He Koha – He Ngākau Aroha

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October 6, 2015

Nā Whetu Moataane

tk67-koha-kataore

Ka hoki nei au
Ki tōku whare whakairo
Tomo mai i te pāuru matonga
I te whatitoka o tōku hotuate
Hoki wairua mai ngā awe tākupu
Hai hāpai ake i ngā toki tupua ariki
I whakapirihia ki a Tāne o te wao tū
I āhaha!

As Kataore (above) came to the end of their performance at Te Matatini 2015, Ngāi Tahu waited at the side of the stage to receive a taonga from the Ngāti Pikiao-based group.

Kataore was one of six groups representing the Te Arawa region at Te Matatini 2015. Their whakawātea (exit) – one of the many connections of Ngāti Pikiao to Ngāi Tahu – talked about the master carvers who traveled to Christchurch to help carve Ārai-te-uru Pā, the pā built in Hagley Park for the New Zealand International Exhibition 1906/07.

Group leaders Riki Bishop and Rie Morris explained the concept behind the gifting of the waka. “When we talked about the whakawātea, we wanted it to reflect not only the master carvers but also to acknowledge the rebuild of Christchurch and what the people experienced during the earthquakes. We took this idea to our kaumātua and mentor, Te Ariki Morehu and he thought it was a beautiful whakaaro and gave us his blessing”, says Riki.

Te Arawa master carver James Rickard was tasked with carving the waka. A tōtara tree was chosen from a land block in Rotoiti and members of Kataore took part in the rituals and karakia when felling the tree and helped carve the taonga.

Kataore take their name from a taniwha and kaitiaki (guardian) of Ngāti Pikiao, who lives on their ancestral mountain, Matawhaura in Rotoiti. Kataore originally was the name of the haka group from Mokoia Intermediate School. A senior group was formed inin 2009. They affiliate to all marae in the Ngāti Pikiao rohe and have based the majority of their practices and wānanga at Te Tākinga Marae, in Mourea. The kaupapa of the group is to promote Pikiaotanga and through kapa haka, the members and whānau learn their traditional stories and history.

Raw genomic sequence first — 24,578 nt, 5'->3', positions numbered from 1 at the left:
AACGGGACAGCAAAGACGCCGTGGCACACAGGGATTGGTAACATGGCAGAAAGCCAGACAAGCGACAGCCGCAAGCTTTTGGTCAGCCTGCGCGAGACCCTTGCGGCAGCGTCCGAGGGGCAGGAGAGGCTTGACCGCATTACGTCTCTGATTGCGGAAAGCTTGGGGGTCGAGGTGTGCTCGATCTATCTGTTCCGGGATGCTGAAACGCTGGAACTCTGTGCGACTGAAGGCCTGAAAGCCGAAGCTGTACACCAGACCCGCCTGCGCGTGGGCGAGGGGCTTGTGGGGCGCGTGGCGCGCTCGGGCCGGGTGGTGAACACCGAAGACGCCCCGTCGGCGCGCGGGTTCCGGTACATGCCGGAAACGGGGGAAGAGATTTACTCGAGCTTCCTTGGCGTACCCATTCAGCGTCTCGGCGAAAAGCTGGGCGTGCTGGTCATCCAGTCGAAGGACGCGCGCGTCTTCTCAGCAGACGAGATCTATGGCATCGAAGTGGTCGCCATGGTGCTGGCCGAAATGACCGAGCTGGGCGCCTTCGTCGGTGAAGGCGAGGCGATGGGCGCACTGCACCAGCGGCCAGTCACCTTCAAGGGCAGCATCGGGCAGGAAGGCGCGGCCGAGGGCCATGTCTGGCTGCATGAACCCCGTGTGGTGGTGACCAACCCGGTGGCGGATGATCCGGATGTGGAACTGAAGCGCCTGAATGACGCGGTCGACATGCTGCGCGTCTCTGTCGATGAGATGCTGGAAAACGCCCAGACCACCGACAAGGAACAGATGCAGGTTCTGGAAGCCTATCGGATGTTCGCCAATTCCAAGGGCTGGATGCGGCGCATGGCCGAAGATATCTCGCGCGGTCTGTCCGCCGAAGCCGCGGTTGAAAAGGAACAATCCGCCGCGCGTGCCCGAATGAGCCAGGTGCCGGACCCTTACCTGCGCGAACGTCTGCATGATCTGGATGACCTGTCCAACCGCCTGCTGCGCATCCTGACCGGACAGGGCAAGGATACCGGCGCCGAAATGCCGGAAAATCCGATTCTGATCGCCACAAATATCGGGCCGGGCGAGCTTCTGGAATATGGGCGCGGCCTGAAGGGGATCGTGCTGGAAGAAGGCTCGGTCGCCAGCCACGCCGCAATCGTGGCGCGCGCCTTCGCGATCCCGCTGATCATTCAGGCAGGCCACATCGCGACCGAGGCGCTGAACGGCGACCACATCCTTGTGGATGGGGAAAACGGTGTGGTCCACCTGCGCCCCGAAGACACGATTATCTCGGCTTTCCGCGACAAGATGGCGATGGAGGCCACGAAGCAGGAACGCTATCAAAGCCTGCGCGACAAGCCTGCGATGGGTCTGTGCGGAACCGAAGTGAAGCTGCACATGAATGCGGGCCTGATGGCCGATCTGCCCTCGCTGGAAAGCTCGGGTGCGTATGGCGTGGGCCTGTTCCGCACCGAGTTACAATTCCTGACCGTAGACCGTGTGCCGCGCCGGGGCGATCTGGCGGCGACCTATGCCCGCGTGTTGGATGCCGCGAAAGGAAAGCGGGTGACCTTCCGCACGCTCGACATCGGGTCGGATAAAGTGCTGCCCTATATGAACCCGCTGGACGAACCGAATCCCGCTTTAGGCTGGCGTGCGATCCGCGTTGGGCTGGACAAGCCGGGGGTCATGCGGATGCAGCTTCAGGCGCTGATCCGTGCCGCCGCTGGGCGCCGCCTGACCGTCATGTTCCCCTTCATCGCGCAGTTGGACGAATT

It was their second stand at Te Matatini. The first was when they hosted Te Matatini in Rotorua in 2013. Kataore are seen as a contemporary group who use props in their performance to depict their stories and waiata.

At the last wānanga before they started their hīkoi to Te Waipounamu, the waka was finished and ready to be transported to Christchurch. The carvers brought the waka onto Te Tākinga Marae, where karakia were recited. It was an emotional gathering not only because of the kaupapa behind gifting the waka, but for the performers who had practiced so hard over the past months and sacrificed so much to perform on stage in Christchurch.


E tākohangia ana e (a)hau, ki a koe Ōtautahi
Kia tū poupou ake mō roto i tō haumanutanga
He taonga māu!
Kua tae ki uta, ki tai, ki Te Matatini!
Tahungāiti o te haukāinga
He taonga māu!

Te Matapihi from the Te Kāhui Maunga region also traveled to Te Waipounamu intending to gift taonga to Ngāi Tahu. Te Matapihi affiliate to the Whanganui River and base themselves at Kaiwhaiki Marae, north of Whanganui.

Te Matapihi was the Whanganui group that performed every year at the Hui Aranga. There was a desire and passion from some of the members to take the group to compete at the regional level, intending to perform on the national stage. The group was established in 1997 by the late Morvin Simon. Morvin and his wife Kura, tutored the group and have performed at many Te Matatini festivals. The name Te Matapihi, which means ‘the window to the past and the gateway to the future’, was given to them by the late Matiu Mareikura.

Like most of the groups who stood at Te Matatini, Te Matapihi acknowledged their ancestral connection to Kāi Tahu. Their bracket had two kaupapa, the first was to pay tribute to Morvin Simon and longtime performer,Jacinta Patea who both passed away the year before, and to take pakohe stones and gift to Kāi Tahu.

Their whakaeke (entry) talked about a meteor that fell from the heavens and was taken by Tawhaki to the base of Mount Ruapehu. It spilt into two pieces, Rangitaiki and Waitaiki. Rangitaiki was left on Ruapehu and became the puhi or maiden of the mountain. Waitaiki was taken by Poutini to the Arahura river.

Kahurangi Simon, tutor and leader of Te Matapihi says that they wanted to acknowledge the and ancestral connection to Kāi Tahu. “It’s important for our people to learn each other’s stories and how we connect with each other. We used the pakohe stones in our whakaeke with the intention to gift them to Kāi Tahu as an acknowledgement of this ancestral connection”.

Rere atu rā i te tai hukahuka, tau ai ki uta o Arahura
Ki te wai mātaotao, ki te wai tipua o Te Wai Pounamu ee …i
Ka hua a Waitaiki ki Te Tai o Poutini
Noho iho a Rangitaiki ki Ruapehu, hei here i te mana
Kia ū ai te hono tipua, te hono tangata ee …i
He hono nā Taiteariki, nā Te Moungaroa, nā Tamaāhua mā
Ko te hono i kauria ai ngā tūpuna mō taku tiki pounamu ee …i

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